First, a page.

Economic concerns and sports political issues were the reasons behind the Euro 2016 expansion, according to the DPA. UEFA's decision to expand Euro 2016 from 16 to 24 teams will "generate a considerably higher revenue." The tournament's advertising partners, which invest millions, are interested in a "high number of participants and extended live coverage." Critics said that the "quality of play will deteriorate" due to the increased number of teams that cannot compete with elite nations. UEFA President Michel Platini said, "I'm not overly concerned about the quality of play. We can easily have eight more teams, and they are just as good as the rest of the field" (DPA, 6/28). 

Japanese automaker Toyota is considering a return to the World Rally Championship series in '14, according to Gerald Dirnbeck of MOTORSPORT TOTAL. Toyota left the WRC in '99 after winning 43 races, four construction titles and four driver championships to focus on its F1 involvement. Toyota discontinued its F1 involvement in '09 and is repositioning itself in motorsports. Toyota Motorsports President Yoshiaki Kinoshita said, "We hope, we will be ready for a return in '14. Our goal is to put together a WRC program." Toyota's current focus is on its endurance program, which participaties in the World Endurance Championship series. There, the company can test "its hybrid technology." Whether Toyota returns to the WRC or not depends on several factors, including a "solution to the WRC's financial troubles." Kinoshita said, "Nobody knows, what the economic future will look like", but "if our economic situation is exceptional, we could do both [WEC and WRC]" (MOTORSPORT TOTAL, 6/28).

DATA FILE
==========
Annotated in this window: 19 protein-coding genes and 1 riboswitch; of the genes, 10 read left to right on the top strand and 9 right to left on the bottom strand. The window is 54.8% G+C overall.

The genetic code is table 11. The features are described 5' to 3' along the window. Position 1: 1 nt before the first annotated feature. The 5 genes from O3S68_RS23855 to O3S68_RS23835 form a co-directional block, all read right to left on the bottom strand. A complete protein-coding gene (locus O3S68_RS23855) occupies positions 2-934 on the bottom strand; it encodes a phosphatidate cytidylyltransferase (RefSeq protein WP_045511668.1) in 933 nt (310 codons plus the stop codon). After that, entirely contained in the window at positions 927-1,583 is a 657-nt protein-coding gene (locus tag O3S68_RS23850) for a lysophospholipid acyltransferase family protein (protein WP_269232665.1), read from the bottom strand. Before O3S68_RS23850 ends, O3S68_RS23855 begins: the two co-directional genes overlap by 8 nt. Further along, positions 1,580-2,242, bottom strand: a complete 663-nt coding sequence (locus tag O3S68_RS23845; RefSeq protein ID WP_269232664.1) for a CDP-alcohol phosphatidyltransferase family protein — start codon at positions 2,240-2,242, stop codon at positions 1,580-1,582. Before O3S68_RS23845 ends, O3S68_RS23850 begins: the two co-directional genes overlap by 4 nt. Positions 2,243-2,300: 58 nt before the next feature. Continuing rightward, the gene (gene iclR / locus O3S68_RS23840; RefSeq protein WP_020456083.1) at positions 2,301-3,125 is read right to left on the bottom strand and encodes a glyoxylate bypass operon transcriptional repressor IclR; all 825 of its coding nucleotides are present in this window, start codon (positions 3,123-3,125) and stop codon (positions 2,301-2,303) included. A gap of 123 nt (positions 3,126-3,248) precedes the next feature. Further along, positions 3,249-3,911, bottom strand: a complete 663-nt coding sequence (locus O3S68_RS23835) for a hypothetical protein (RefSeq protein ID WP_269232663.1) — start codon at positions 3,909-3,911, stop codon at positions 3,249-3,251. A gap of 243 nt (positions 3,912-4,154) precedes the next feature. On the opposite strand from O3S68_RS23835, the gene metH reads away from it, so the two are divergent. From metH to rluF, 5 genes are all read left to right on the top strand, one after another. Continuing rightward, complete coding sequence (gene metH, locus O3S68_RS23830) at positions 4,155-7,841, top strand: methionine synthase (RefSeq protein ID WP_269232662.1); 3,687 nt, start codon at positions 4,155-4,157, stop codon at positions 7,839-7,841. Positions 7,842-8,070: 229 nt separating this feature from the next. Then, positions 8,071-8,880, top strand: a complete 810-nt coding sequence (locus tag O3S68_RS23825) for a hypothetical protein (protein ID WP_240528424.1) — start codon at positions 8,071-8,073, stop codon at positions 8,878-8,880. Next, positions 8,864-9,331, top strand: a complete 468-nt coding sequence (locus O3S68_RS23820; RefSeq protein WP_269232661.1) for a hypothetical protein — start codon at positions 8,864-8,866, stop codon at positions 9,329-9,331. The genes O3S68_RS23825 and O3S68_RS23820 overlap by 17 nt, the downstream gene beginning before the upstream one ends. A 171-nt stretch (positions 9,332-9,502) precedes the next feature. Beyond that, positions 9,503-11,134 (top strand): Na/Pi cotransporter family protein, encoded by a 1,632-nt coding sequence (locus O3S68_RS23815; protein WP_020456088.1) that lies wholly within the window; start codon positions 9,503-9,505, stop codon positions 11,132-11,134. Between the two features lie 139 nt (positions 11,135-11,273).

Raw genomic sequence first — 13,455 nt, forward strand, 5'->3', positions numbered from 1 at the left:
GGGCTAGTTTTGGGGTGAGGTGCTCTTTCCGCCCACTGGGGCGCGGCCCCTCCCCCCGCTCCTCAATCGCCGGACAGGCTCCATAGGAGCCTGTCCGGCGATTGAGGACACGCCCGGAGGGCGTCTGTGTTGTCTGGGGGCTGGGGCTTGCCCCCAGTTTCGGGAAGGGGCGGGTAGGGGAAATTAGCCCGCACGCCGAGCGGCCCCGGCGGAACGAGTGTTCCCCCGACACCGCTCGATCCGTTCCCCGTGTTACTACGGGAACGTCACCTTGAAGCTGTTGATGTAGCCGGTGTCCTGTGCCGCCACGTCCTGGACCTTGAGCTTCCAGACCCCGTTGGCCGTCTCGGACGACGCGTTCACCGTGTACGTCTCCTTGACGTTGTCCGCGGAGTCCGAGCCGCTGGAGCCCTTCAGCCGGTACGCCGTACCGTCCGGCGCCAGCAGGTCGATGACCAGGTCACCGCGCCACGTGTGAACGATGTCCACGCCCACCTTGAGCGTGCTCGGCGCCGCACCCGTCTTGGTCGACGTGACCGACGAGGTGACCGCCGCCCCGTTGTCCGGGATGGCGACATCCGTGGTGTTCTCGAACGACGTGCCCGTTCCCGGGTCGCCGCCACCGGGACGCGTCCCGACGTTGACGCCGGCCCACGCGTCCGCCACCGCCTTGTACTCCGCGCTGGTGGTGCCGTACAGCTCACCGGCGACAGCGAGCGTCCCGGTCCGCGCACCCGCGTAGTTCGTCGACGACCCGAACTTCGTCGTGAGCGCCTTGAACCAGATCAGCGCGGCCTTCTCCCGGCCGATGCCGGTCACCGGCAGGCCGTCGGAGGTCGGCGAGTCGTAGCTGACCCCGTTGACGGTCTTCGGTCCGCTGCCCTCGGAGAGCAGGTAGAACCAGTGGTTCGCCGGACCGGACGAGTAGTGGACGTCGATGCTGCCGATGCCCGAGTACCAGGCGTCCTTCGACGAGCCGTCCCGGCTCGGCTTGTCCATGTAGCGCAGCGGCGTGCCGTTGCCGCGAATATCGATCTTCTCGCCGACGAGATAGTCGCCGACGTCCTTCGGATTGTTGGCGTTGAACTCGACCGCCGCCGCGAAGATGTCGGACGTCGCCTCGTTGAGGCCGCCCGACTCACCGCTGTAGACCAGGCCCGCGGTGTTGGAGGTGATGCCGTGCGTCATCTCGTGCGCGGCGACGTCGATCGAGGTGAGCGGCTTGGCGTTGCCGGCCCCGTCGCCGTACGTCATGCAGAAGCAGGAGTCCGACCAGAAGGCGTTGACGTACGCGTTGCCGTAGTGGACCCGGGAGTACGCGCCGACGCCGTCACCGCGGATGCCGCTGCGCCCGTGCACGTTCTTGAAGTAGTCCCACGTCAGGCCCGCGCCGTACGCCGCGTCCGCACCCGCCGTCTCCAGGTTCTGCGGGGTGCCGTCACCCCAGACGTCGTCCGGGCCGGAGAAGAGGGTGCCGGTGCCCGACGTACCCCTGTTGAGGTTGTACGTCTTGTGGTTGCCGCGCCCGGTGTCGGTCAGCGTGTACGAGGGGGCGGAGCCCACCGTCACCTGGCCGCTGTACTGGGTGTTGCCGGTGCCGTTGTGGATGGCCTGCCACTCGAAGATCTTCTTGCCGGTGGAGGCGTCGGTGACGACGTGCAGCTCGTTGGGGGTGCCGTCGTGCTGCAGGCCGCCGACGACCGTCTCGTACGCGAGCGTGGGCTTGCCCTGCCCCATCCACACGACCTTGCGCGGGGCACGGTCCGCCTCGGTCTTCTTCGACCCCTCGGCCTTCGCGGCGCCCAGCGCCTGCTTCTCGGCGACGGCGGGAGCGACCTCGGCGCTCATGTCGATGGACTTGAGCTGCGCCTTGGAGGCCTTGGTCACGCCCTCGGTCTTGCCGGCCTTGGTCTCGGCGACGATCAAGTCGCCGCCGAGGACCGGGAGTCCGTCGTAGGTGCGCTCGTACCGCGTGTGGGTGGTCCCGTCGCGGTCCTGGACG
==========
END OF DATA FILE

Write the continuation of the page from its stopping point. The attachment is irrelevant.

Softball in Malaysia has received a major boost after financial services company ING Insurance Berhad became a sponsor of the national championship. It is the first time the national championship has "secured a major corporate backer," and the deal is said to be worth RM25,000 ($7,800) (, 6/28).

STICK AROUND: In London, Arindam Rej reported Super League bosses "will allow the Bradford Bulls to finish the season as a new company" even if the club goes into liquidation in the coming weeks. This would "avoid a scenario in which results from this year have to be expunged due to the club folding." The club's license would then be reviewed at the end of the season (BBC, 6/27).